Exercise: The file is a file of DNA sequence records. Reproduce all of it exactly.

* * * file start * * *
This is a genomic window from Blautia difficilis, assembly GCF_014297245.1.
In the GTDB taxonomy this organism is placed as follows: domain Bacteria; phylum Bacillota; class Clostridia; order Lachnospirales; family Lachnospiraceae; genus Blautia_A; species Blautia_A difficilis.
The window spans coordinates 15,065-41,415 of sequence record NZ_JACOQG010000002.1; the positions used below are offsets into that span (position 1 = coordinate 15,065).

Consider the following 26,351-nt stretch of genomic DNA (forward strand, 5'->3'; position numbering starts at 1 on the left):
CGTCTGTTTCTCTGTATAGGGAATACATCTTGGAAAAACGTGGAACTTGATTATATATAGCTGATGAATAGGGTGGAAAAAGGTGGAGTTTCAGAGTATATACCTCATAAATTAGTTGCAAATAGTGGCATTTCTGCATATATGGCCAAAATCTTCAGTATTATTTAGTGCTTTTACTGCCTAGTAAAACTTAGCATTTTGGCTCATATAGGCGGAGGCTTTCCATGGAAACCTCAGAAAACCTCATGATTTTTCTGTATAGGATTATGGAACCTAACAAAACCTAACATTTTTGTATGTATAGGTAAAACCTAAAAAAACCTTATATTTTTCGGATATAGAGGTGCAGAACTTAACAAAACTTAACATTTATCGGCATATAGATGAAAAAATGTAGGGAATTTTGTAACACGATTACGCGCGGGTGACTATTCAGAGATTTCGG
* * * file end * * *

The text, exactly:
This is a genomic window from Blautia difficilis, assembly GCF_014297245.1.
In the GTDB taxonomy this organism is placed as follows: domain Bacteria; phylum Bacillota; class Clostridia; order Lachnospirales; family Lachnospiraceae; genus Blautia_A; species Blautia_A difficilis.
The window spans coordinates 15,065-41,415 of sequence record NZ_JACOQG010000002.1; the positions used below are offsets into that span (position 1 = coordinate 15,065).

Consider the following 26,351-nt stretch of genomic DNA (forward strand, 5'->3'; position numbering starts at 1 on the left):
CGTCTGTTTCTCTGTATAGGGAATACATCTTGGAAAAACGTGGAACTTGATTATATATAGCTGATGAATAGGGTGGAAAAAGGTGGAGTTTCAGAGTATATACCTCATAAATTAGTTGCAAATAGTGGCATTTCTGCATATATGGCCAAAATCTTCAGTATTATTTAGTGCTTTTACTGCCTAGTAAAACTTAGCATTTTGGCTCATATAGGCGGAGGCTTTCCATGGAAACCTCAGAAAACCTCATGATTTTTCTGTATAGGATTATGGAACCTAACAAAACCTAACATTTTTGTATGTATAGGTAAAACCTAAAAAAACCTTATATTTTTCGGATATAGAGGTGCAGAACTTAACAAAACTTAACATTTATCGGCATATAGATGAAAAAATGTAGGGAATTTTGTAACACGATTACGCGCGGGTGACTATTCAGAGATTTCGG